The action, although largely symbolic, is being greeted with dismay by leaders of the local Jewish community, but is giving new energy to the divestment movement, which had lost steam in other mainline Protestant denominations. The United Methodist Church, with 8 million members nationally, is expected to discuss the Middle East at its General Conference next year; in addition to New England, other conferences of the denomination have been debating divestment as a means to pressure Israel.
"We're trying to have people recognize that something is going on in those occupied lands that's wrong, and we want it to change," said William P. Aldrich, chairman of the divestment task force of the denomination's New England Conference. "If a person is concerned about what's going on, this is a way of ensuring they are not making money from that."
In 2005, the New England conference approved a resolution calling for a committee to develop "a list of companies that support in a significant way the Israeli occupation of Palestinian territories."
In June, after two years of research and correspondence with the companies, the committee released a list of 20 companies from which it recommends divestment, including Blockbuster, Boeing, General Electric, Raytheon and Volvo.
The rationales vary. The task force criticized Blockbuster for maintaining video rental kiosks in Israeli settlements and Volvo because some of its bulldozers have been used to knock down Palestinian houses. The committee posted all correspondence with the corporations on the Internet at www.neumc.org/divest
Blockbuster said its franchised kiosks do not violate the law, and Volvo said it cannot control how its vehicles are used once sold.
Aldrich described the resolution as "not binding on anybody," but said the task force posted them "so anybody can look and decided if they agree with the conclusion or not."
"You can't have peace while one group is occupying the land of another group," he said.
Leading Jewish organizations are criticizing the United Methodist move and say they are worried that the step here could reenergize advocates of divestment nationally. They argue that divestment is not appropriate because Israel is unable to work with a Palestinian government that is associated with terrorism.
"It won't matter if it's another isolated, and from our perspective, misguided, effort to bring what they think is going to be improvement in the Middle East conflict, but if it triggers off other denominational initiatives of this kind, yes, it will matter," said Lawrence D. Lowenthal, executive director of the Greater Boston chapter of the American Jewish Committee.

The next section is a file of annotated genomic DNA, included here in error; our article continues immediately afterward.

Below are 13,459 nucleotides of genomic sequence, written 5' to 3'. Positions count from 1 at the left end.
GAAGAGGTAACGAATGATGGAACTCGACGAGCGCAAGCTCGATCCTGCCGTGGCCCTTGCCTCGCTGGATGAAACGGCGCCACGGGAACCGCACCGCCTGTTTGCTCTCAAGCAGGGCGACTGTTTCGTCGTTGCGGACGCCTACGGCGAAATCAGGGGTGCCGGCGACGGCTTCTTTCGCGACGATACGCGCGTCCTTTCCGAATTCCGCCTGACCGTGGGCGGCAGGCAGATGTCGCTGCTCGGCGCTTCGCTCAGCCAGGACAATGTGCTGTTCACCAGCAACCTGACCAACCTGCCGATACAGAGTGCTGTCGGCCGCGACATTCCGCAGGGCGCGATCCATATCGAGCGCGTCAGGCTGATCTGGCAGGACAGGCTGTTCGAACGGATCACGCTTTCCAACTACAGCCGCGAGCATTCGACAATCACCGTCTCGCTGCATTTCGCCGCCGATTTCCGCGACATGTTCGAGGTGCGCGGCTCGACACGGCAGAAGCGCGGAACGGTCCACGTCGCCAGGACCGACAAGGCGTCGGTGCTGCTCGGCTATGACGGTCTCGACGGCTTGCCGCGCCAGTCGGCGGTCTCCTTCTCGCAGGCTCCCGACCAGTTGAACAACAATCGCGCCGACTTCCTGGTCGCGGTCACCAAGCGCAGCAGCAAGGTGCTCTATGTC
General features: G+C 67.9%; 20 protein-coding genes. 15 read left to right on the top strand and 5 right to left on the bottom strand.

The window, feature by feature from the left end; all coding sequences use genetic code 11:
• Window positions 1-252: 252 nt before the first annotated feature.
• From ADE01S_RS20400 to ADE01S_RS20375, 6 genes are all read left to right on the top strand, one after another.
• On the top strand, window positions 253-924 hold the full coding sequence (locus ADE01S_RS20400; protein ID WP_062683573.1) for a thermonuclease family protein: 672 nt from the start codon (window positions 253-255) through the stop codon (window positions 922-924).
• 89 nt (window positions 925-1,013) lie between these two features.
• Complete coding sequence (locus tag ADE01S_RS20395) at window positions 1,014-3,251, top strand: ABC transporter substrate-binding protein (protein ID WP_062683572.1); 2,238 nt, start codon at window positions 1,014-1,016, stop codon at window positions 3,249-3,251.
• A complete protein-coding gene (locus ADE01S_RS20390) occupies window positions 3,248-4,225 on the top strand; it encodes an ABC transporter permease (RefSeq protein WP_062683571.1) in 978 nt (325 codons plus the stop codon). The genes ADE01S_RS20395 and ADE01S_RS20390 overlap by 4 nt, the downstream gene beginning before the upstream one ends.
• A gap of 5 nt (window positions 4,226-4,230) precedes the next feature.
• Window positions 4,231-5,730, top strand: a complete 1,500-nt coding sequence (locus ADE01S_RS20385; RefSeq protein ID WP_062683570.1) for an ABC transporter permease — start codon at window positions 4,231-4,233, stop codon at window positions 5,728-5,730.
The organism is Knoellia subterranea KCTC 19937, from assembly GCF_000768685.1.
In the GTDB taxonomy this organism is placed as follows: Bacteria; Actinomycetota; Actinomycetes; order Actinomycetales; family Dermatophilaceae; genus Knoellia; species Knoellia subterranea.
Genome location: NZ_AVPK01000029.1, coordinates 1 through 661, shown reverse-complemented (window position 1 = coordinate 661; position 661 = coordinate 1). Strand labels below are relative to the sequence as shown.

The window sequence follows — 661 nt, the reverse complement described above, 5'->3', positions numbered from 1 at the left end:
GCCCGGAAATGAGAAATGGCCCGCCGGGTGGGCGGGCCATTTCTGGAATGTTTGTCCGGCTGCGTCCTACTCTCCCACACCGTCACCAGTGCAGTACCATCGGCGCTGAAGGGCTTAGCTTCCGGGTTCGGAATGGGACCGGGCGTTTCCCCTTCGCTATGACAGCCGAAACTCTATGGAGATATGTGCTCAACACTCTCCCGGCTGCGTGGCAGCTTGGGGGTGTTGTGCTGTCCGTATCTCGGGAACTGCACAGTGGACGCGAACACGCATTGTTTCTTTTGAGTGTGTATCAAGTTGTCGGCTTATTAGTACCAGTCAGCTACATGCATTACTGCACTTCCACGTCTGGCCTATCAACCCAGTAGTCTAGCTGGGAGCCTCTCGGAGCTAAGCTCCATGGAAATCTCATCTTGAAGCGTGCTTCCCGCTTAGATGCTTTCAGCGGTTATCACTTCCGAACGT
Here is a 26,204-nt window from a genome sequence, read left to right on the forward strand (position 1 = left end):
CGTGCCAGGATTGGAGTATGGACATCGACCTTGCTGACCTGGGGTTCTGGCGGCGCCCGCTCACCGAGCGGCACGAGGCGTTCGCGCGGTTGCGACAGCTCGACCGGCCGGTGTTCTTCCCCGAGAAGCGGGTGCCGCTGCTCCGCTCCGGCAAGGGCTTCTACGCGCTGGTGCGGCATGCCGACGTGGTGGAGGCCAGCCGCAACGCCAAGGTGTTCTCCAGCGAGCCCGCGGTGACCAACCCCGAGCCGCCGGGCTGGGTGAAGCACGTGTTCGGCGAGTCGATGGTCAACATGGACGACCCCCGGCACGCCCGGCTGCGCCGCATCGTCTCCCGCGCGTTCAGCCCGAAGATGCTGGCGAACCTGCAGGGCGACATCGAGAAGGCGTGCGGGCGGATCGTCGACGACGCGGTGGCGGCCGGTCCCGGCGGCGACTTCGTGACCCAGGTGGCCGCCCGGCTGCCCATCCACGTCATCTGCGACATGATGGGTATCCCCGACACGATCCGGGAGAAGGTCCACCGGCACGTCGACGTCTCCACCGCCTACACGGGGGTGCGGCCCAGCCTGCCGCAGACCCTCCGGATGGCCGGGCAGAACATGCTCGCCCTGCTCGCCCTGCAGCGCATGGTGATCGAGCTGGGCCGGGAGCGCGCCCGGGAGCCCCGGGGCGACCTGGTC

The United Methodists' New England Conference has posted on its website letters of support from a variety of Jewish peace groups. But Alan Ronkin, deputy director of the Jewish Community Relations Council of Greater Boston, said those groups are "the most radical, anti-Israel elements of the Jewish community."
It is not clear what impact the recommendations will have. The New England Conference has 93,000 members, of whom 43,000 live in Massachusetts.
The conference spokeswoman, Alexx Wood, said, "The task force is a body of the Conference, and thus these recommendations are final, endorsed by the New England Conference, and a call to action for all United Methodists and hopefully others as well."
But Wood said, "This is not a mandate; individuals are free to choose if and how to support this action." Among the individuals who are not supporting the action is Bishop Peter Weaver of the New England Conference.
In an interview, Weaver said, "I think there are times when divestment can be a helpful tool in international policy matters -- clearly divestment was helpful in dealing with South Africa -- but as a matter of immediate implementation, I personally am not supportive of full divestment at this point.
"I'm not opposing the work of the task force, but I believe we ought to be continuing in conversation with the Israeli leadership, as well as the Palestinian leadership, and trying to be evenhanded in our call for justice," he said.
Nationally, the United Methodist Church cites a long history of using economic pressure for political purposes, starting with John Wesley, the founder of Methodism, who according to the church, avoided tea because it was linked to slavery.
Michael Paulson can be reached at email@example.com